Exciting Times in Washington

 

At the 12th Annual Ag Development Forum on Thursday during the Southern Farm Show at the State Fairgrounds, Ray Starling spoke to the meeting about  the new administration, his boss’s stand on issues, Senator Thom Tillis of North Carolina and a few of his own observations as Tillis’ Chief of Staff:

“Yeah, it’s an exciting time to be involved in national policy discussions.  It’s an exciting time to be from North Carolina, to be a part of that conversation.  I don’ think there’s anyplace in the country that’s more dynamic right now in terms of the public policy conversations.  In fact, I heard recently that if you ranked all of the political atmospheres across all the 50 states, including the District of Columbia, from one to fifty-one, North Carolina would rank about 26th

So, what a fun place to be in public service, what an interesting time to be here, the level of public engagement obviously feels like, or seems like it’s an all-time high, and we think that’s a good thing…right? when the people are paying attention to what their government is doing.”

Now, today you talked about ‘big rocks’, and those have to be dealt with before we can deal with the ‘little rocks’.  Let’s talk a little bit about what ya’ll are seeing as ‘big rocks’.

“Yeah, great question.  The big rocks, for the capacity of the United States Senate, in particular and this is something that we’ve had to learn since we got up there…there’s only so much you can do in the Senate.  The Senate is a very different body, structured very differently than the House.  I think the old phrase, when it was conceived, is that the Senate was to be a cooling saucer, that the work of the House as to be poured into.  Sometimes that’s frustrating, people want to be more productive, get more done.   

“If we’re talking about the big rocks in the Senate, I think clearly, you’ve already seen some of those fall into place with the repeal and replacement of ObamaCare, clearly we believe that tax reform, which will start in the House, but eventually come to the Senate, is going to be a big area of conversation.  And then, a duty that the Senate has, that our other Article I chamber doesn’t have, and that is this group of confirmations.  Confirming these nominees, of course all the cabinet nominees, and as of yesterday all eyes are on the United States Supreme Court, and the nominee there. 

“Those are the ‘big rocks,’ those are the things that leadership feels we’ve got to get these things done.  And I’d like to add a fourth one to that if I may, and that is this conversation about regulatory reform, and taking a look at some of these things that happened at the end of the last administration.  But, also taking a look at the entire regulatory field, and saying ‘ what can we do to create and environment where a rising tide lifts all boats’.  In other words, what can we do in regard in taking a slower approach in imposing new regulations on business, and at least a more thoughtful one, and one that does in fact consider the economic consequences.  I don’t think that’s unfair at all.”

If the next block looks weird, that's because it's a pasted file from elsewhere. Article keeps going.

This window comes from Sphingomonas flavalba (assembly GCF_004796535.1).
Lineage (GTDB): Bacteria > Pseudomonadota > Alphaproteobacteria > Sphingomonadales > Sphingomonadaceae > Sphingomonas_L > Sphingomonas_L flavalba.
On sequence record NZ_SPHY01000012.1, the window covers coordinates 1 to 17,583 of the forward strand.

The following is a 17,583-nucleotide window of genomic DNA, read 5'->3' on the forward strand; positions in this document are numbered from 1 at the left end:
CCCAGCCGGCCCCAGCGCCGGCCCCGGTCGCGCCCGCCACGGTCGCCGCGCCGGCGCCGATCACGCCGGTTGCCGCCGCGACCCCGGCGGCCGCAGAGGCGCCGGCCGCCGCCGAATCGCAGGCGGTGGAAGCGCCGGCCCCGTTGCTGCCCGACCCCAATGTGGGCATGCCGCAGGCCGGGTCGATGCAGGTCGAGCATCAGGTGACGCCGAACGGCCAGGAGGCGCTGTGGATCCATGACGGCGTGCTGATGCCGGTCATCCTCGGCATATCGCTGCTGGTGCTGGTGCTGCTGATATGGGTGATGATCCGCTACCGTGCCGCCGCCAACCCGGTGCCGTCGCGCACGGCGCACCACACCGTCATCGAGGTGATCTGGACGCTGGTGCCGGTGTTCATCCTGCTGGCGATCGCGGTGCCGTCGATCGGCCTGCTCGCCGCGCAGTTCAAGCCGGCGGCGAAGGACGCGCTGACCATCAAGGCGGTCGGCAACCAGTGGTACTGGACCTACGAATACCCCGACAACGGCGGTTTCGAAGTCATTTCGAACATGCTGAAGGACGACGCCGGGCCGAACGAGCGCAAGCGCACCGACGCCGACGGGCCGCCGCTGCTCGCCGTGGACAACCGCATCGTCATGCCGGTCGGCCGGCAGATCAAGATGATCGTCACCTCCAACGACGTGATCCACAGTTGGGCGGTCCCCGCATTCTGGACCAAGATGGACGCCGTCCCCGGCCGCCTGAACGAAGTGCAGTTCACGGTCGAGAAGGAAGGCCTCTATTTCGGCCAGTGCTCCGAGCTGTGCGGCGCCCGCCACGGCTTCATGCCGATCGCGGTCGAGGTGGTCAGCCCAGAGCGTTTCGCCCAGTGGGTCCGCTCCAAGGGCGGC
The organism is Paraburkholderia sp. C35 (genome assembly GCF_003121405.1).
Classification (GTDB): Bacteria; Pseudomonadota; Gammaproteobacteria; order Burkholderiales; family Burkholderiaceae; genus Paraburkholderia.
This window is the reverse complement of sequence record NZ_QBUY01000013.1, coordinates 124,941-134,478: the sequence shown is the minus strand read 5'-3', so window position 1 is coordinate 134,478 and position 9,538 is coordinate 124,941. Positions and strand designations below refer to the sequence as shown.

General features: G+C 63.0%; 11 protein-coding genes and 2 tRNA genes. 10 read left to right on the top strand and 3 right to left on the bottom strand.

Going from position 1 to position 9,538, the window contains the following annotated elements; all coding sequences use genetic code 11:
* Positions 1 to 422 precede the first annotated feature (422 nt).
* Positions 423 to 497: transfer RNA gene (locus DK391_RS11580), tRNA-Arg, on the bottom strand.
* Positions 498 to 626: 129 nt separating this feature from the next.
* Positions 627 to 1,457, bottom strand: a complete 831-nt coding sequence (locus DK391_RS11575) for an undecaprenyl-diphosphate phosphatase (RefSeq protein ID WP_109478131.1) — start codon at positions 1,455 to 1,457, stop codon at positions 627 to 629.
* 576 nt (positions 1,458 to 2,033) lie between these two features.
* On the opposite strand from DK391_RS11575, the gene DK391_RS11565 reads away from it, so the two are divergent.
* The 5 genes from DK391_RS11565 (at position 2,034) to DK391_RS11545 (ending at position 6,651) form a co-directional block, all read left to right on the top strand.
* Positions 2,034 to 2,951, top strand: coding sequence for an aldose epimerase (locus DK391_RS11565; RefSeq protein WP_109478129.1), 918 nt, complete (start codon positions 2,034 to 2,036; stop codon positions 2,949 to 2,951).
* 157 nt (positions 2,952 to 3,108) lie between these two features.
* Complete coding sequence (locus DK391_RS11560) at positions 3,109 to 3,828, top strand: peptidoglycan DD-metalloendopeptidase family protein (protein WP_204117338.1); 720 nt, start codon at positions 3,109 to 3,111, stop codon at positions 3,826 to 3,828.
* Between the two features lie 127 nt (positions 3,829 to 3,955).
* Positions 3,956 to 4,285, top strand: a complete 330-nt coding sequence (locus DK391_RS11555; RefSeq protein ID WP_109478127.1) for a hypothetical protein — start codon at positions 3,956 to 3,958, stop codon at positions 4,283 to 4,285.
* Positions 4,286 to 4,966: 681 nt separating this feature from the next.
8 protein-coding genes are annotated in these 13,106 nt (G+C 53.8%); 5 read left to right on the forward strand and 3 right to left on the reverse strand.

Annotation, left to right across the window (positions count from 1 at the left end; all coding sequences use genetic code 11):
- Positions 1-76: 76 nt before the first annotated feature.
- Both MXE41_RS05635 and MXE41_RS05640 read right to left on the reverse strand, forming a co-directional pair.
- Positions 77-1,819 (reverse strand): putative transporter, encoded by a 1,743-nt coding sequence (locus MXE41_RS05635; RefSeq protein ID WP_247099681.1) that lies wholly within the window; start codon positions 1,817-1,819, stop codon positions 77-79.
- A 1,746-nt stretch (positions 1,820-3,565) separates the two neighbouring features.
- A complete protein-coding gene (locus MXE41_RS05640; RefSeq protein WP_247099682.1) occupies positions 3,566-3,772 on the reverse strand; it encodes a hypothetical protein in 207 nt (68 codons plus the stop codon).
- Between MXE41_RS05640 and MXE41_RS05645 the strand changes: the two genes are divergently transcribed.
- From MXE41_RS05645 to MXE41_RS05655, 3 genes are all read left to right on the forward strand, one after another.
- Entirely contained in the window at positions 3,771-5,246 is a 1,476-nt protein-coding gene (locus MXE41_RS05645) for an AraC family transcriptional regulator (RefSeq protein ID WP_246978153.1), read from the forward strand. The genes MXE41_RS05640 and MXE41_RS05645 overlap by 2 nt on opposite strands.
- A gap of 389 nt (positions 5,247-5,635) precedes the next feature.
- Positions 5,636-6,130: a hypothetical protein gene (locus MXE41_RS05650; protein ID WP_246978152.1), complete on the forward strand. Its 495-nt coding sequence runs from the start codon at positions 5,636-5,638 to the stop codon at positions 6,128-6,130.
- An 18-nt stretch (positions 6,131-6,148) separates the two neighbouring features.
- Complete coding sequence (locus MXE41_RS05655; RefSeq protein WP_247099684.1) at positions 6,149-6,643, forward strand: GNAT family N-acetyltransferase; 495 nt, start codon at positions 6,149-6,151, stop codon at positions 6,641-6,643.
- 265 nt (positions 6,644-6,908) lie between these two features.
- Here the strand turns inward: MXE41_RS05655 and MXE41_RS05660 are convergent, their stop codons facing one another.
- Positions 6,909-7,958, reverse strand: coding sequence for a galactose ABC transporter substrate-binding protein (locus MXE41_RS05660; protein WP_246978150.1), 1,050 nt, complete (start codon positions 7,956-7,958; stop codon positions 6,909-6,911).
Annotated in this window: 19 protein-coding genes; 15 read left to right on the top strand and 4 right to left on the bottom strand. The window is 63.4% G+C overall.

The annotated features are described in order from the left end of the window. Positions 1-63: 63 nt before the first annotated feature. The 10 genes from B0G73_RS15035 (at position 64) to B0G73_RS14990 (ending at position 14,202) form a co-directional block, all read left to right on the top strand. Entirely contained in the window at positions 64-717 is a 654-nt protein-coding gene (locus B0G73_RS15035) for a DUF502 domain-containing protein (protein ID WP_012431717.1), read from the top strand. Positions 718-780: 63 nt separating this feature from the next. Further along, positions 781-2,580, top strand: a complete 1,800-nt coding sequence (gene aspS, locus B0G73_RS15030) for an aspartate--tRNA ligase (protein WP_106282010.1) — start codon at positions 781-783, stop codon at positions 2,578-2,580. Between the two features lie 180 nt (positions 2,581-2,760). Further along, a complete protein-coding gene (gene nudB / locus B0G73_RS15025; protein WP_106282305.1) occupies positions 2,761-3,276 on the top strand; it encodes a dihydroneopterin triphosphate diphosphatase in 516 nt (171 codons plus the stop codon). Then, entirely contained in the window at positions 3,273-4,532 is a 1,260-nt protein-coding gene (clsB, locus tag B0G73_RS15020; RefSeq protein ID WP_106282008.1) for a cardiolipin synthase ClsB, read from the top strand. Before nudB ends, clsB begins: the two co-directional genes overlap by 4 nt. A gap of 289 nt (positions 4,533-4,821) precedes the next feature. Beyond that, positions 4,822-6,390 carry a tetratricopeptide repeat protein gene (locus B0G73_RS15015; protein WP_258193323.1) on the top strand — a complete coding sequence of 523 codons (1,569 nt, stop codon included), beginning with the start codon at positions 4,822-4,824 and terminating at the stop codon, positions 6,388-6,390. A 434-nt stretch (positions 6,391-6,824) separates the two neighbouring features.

Now, one of the things that you mentioned, that I think it’s going to take everybody to get used to, whether they’re in agriculture or not, everything that here, 13 whole days into the administration, everything is coming from the top down, instead of from the mid-point and spreading out.  And that’s something that we’re unaccustomed to.

“Yes, well, I think that maybe that’s debatable.  I think some people would tell you that they think that statement is not true, it’s been top down driven in the past, and that congress hasn’t asserted it’s voice in that conversation.  There are certainly members of congress that feel that way. 

“But, yeah, there’s an adjustment, there’s an adjustment period, what remains to be seen, is how long will that be?  When can we get past the rhetoric, when can we get past the shouting on both sides and get down to business.  And I think as Senator Tillis has been quick to say ‘how do we tell the unreasonable voices, regardless of what side they’re on, the we really need them to get to the table and help us work on ‘good’ instead of insisting and yelling for what they perceive as ‘perfect’. “

Okay, Ray, what do we need to add here?

“We need more sweet tea, we need more biscuits, and we need more cornbread in Washington D.C.”

 


A native of the Texas Panhandle, Rhonda was born and raised on a cotton farm where she saw cotton farming evolve from ditch irrigation to center pivot irrigation and harvest trailers to modules. After graduating from Texas Tech University, she got her start in radio with KGNC News Talk 710 in Amarillo, Texas.

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